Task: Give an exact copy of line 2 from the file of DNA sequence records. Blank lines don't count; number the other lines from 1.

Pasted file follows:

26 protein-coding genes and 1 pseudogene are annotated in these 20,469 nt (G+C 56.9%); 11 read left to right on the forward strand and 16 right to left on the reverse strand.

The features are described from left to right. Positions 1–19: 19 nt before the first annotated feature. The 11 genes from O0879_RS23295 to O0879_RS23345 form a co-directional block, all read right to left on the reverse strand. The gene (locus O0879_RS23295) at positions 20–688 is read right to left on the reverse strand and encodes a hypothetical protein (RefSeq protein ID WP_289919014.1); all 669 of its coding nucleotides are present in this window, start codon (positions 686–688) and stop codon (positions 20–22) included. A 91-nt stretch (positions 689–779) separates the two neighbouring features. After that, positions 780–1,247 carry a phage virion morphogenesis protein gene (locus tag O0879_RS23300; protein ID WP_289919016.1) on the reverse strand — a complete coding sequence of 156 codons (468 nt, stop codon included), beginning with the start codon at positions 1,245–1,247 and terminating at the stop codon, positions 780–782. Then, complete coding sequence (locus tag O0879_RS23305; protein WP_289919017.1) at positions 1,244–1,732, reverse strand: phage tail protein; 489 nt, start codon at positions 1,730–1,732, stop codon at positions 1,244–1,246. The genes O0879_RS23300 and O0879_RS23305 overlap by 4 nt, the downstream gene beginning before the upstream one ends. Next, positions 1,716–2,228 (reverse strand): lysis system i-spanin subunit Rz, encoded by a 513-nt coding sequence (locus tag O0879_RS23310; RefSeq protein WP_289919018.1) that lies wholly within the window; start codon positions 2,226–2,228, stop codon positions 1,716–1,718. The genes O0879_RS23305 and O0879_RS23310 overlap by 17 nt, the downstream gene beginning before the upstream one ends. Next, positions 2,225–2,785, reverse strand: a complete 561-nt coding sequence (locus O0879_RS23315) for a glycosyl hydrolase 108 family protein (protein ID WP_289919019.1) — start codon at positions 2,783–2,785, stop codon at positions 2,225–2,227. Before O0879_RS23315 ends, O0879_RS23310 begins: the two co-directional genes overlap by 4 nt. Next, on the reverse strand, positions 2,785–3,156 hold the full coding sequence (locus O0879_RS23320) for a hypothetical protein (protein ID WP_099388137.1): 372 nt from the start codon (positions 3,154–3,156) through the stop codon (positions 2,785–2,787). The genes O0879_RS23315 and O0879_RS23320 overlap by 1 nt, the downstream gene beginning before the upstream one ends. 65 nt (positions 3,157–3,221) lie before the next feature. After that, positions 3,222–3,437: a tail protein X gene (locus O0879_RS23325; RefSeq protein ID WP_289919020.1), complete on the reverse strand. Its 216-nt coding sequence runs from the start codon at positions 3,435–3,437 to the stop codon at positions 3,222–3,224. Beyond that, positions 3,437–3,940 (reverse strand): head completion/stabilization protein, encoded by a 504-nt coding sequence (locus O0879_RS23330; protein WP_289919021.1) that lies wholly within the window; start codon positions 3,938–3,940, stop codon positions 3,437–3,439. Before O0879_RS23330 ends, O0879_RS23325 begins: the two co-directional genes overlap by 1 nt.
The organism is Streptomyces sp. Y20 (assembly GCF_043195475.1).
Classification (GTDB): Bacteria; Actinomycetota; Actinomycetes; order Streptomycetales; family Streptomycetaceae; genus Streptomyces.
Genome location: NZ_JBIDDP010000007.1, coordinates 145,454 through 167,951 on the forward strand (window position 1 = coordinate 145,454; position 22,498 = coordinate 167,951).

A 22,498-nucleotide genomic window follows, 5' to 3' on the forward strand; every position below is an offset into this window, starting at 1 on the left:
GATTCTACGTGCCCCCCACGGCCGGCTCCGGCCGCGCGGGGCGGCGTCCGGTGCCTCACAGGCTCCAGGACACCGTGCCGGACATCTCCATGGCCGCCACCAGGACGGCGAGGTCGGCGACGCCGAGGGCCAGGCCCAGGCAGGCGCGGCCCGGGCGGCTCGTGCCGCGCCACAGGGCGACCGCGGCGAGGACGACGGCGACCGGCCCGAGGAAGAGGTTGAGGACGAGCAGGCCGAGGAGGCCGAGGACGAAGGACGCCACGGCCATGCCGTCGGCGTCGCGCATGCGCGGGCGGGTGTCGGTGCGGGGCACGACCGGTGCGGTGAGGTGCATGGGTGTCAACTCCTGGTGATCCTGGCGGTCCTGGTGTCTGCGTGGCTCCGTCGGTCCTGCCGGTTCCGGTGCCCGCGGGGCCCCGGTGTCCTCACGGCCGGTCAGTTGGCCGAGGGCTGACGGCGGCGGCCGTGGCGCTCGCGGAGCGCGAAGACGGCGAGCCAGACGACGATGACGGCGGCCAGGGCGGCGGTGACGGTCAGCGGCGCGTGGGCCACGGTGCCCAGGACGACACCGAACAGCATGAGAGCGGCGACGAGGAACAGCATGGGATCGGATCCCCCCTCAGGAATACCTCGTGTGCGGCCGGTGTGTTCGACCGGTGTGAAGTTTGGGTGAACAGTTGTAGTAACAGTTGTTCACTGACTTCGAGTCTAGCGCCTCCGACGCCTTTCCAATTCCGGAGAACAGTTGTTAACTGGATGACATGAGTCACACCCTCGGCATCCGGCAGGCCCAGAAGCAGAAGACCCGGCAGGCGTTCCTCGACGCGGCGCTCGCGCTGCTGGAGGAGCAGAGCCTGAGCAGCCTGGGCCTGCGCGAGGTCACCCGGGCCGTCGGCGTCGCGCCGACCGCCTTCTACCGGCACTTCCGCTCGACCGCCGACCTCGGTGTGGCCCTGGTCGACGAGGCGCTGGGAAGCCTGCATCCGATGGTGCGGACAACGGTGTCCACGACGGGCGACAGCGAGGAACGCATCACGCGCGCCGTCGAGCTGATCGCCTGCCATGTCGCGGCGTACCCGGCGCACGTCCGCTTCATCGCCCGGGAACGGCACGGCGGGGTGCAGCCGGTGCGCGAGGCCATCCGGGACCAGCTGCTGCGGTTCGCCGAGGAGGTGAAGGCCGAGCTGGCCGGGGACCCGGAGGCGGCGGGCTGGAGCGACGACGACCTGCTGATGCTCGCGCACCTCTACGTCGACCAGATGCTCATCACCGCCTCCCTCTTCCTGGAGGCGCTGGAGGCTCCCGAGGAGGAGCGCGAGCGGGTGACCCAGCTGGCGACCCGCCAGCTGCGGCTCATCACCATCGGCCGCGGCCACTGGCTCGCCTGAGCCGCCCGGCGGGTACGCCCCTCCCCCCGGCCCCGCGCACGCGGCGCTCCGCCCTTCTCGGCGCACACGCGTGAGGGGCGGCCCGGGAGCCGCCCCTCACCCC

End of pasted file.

The features are described from left to right. Positions 1–19: 19 nt before the first annotated feature. The 11 genes from O0879_RS23295 to O0879_RS23345 form a co-directional block, all read right to left on the reverse strand. The gene (locus O0879_RS23295) at positions 20–688 is read right to left on the reverse strand and encodes a hypothetical protein (RefSeq protein ID WP_289919014.1); all 669 of its coding nucleotides are present in this window, start codon (positions 686–688) and stop codon (positions 20–22) included. A 91-nt stretch (positions 689–779) separates the two neighbouring features. After that, positions 780–1,247 carry a phage virion morphogenesis protein gene (locus tag O0879_RS23300; protein ID WP_289919016.1) on the reverse strand — a complete coding sequence of 156 codons (468 nt, stop codon included), beginning with the start codon at positions 1,245–1,247 and terminating at the stop codon, positions 780–782. Then, complete coding sequence (locus tag O0879_RS23305; protein WP_289919017.1) at positions 1,244–1,732, reverse strand: phage tail protein; 489 nt, start codon at positions 1,730–1,732, stop codon at positions 1,244–1,246. The genes O0879_RS23300 and O0879_RS23305 overlap by 4 nt, the downstream gene beginning before the upstream one ends. Next, positions 1,716–2,228 (reverse strand): lysis system i-spanin subunit Rz, encoded by a 513-nt coding sequence (locus tag O0879_RS23310; RefSeq protein WP_289919018.1) that lies wholly within the window; start codon positions 2,226–2,228, stop codon positions 1,716–1,718. The genes O0879_RS23305 and O0879_RS23310 overlap by 17 nt, the downstream gene beginning before the upstream one ends. Next, positions 2,225–2,785, reverse strand: a complete 561-nt coding sequence (locus O0879_RS23315) for a glycosyl hydrolase 108 family protein (protein ID WP_289919019.1) — start codon at positions 2,783–2,785, stop codon at positions 2,225–2,227. Before O0879_RS23315 ends, O0879_RS23310 begins: the two co-directional genes overlap by 4 nt. Next, on the reverse strand, positions 2,785–3,156 hold the full coding sequence (locus O0879_RS23320) for a hypothetical protein (protein ID WP_099388137.1): 372 nt from the start codon (positions 3,154–3,156) through the stop codon (positions 2,785–2,787). The genes O0879_RS23315 and O0879_RS23320 overlap by 1 nt, the downstream gene beginning before the upstream one ends. 65 nt (positions 3,157–3,221) lie before the next feature. After that, positions 3,222–3,437: a tail protein X gene (locus O0879_RS23325; RefSeq protein ID WP_289919020.1), complete on the reverse strand. Its 216-nt coding sequence runs from the start codon at positions 3,435–3,437 to the stop codon at positions 3,222–3,224. Beyond that, positions 3,437–3,940 (reverse strand): head completion/stabilization protein, encoded by a 504-nt coding sequence (locus O0879_RS23330; protein WP_289919021.1) that lies wholly within the window; start codon positions 3,938–3,940, stop codon positions 3,437–3,439. Before O0879_RS23330 ends, O0879_RS23325 begins: the two co-directional genes overlap by 1 nt.